We can do this, and at the same time grow more open and transparent for the 8.1 million Virginians that we serve.
We can be both fiscally responsible and respond to the issues important to Virginians.
We can meet our promises to our constituents and also our commitment to excellent stewardship of this Commonwealth.
The people demanded we act on many areas where Virginia has lagged behind.
This House will pass the Equal Rights Amendment.
And we will address discrimination in our laws.
We will take common sense measures to prevent gun violence and keep Virginians safe.
And, we will address the threat that climate change poses to our entire Commonwealth, especially our coastal communities.
In this new legislature, we will address these issues and much more.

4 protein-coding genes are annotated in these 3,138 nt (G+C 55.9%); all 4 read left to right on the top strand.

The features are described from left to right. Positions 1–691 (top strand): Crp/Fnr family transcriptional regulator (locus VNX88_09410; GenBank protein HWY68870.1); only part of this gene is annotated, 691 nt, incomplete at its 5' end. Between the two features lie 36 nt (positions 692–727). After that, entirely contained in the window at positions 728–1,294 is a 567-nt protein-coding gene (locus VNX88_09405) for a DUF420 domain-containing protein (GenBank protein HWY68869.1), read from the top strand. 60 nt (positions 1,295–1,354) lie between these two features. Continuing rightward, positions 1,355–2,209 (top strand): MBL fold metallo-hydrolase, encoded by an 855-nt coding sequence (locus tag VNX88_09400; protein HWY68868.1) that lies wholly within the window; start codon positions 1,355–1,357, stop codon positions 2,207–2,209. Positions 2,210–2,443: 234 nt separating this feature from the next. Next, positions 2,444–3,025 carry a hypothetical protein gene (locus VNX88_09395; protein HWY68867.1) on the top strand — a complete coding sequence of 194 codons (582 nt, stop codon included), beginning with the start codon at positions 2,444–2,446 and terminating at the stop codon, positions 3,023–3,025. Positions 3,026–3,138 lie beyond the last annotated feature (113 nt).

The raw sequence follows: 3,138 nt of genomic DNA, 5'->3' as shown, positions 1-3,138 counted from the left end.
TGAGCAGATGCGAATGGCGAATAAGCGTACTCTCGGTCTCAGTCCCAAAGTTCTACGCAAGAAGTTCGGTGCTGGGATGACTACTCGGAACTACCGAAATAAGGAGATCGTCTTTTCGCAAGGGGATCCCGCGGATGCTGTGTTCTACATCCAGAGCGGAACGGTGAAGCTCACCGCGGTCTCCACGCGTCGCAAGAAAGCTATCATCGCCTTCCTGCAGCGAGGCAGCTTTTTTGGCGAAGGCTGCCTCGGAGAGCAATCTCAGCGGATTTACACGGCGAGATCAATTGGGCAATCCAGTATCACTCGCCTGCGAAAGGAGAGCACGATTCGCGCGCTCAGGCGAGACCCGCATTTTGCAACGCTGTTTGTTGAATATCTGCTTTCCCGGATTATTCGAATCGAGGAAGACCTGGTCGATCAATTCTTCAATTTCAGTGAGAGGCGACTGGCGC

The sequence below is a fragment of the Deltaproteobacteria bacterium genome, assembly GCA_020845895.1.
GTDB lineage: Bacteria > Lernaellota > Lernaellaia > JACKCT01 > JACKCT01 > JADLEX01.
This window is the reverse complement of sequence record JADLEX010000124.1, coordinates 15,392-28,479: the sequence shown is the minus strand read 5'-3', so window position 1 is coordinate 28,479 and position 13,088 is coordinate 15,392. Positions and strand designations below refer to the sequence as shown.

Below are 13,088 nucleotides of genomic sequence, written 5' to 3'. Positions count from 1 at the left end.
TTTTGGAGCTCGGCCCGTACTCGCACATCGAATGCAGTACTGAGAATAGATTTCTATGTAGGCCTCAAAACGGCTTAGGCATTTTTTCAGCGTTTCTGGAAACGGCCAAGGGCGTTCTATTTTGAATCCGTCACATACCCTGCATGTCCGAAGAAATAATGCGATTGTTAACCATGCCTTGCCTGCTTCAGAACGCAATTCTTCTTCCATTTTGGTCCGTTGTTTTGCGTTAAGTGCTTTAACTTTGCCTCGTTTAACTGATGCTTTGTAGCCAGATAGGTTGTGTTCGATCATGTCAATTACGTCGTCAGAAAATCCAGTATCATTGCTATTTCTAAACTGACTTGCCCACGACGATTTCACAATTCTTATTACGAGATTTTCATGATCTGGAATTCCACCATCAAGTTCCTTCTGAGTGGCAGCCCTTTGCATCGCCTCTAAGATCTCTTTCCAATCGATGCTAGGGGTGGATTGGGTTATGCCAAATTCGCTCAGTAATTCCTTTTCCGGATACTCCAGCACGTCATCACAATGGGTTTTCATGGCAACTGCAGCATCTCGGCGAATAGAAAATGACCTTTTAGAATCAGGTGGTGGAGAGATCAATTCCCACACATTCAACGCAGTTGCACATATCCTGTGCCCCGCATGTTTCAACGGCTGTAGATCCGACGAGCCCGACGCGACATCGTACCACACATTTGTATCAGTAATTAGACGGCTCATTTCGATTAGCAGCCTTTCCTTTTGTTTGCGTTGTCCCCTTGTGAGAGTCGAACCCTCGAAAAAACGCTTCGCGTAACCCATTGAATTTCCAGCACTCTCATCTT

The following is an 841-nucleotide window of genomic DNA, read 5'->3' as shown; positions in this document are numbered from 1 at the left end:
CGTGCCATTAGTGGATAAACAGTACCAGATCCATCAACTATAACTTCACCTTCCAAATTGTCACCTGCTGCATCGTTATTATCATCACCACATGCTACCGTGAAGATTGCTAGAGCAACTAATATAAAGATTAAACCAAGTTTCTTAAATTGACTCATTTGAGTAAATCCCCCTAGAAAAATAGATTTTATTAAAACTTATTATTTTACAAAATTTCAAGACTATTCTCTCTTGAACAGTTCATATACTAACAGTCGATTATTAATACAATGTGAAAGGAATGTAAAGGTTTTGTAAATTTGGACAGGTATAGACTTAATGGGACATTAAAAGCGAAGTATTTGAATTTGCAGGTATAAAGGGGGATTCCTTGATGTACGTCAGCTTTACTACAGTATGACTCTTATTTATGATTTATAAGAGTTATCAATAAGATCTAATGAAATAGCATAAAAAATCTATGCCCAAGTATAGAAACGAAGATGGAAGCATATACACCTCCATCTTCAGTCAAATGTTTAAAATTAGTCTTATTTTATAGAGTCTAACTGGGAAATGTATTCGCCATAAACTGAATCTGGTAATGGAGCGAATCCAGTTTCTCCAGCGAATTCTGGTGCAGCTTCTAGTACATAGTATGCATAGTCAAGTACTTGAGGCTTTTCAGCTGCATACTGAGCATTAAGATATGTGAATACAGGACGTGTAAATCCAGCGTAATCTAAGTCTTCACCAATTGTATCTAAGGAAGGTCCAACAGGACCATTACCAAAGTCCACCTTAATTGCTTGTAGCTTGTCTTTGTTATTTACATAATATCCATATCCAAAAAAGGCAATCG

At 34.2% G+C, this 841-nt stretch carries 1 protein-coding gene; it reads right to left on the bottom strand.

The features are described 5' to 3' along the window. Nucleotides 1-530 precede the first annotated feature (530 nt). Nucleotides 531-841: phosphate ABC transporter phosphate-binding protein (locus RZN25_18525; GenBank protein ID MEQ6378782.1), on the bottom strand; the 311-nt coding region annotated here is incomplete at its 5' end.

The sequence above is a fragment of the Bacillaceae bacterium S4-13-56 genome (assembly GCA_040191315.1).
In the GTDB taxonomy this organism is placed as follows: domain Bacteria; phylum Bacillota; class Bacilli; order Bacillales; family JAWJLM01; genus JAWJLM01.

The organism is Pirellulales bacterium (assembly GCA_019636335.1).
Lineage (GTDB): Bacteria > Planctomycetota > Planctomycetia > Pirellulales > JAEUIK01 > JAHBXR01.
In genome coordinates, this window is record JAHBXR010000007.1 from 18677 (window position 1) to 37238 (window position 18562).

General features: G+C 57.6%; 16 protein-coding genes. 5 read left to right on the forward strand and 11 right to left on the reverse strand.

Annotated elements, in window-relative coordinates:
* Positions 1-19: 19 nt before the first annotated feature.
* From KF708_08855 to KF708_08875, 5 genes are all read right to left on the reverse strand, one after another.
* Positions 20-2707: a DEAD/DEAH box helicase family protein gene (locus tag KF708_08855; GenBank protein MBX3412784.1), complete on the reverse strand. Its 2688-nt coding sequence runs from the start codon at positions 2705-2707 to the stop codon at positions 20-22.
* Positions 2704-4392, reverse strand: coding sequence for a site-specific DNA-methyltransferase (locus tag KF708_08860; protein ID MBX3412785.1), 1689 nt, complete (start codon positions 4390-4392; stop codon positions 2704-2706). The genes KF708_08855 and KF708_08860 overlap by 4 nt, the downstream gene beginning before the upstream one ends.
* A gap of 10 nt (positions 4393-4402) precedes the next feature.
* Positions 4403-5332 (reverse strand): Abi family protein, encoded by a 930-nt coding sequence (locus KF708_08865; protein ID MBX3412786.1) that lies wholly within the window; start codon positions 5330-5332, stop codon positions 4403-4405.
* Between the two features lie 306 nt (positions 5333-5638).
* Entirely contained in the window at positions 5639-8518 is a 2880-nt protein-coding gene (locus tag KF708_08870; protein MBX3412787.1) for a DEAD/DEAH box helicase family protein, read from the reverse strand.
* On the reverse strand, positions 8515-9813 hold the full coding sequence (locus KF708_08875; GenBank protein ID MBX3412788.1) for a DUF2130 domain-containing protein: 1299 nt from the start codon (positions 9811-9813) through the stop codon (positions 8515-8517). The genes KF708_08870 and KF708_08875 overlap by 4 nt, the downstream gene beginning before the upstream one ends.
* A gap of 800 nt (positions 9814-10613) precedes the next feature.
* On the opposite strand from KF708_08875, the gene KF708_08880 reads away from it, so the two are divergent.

The public expects us to build a safer, more equal, more prosperous, and more inclusive Virginia. And that is exactly what we will do.
Virginia gave the nation and the world a vision of equality and democracy. As we all know, it was a Virginian who laid it out in the Declaration of Independence.
We will continue our work to make this vision a reality for everyone, no matter where you come from, the color of your skin, the language you speak, the religion you practice or not, or who you love.
I look forward to seeing what heights we can attain when we all work together.
I pledge to reach for a more just and prosperous future for all Virginians.
And to everyone in this Chamber…I pledge to be your partner, to serve with fairness, and to welcome your perspectives. Because the people have elected each of you to serve in this House.
Thank you for the trust you have placed in me.
I look forward to beginning the work that so many others before us undertook: to promote equality, representative democracy, and a true Commonwealth.
Thank you.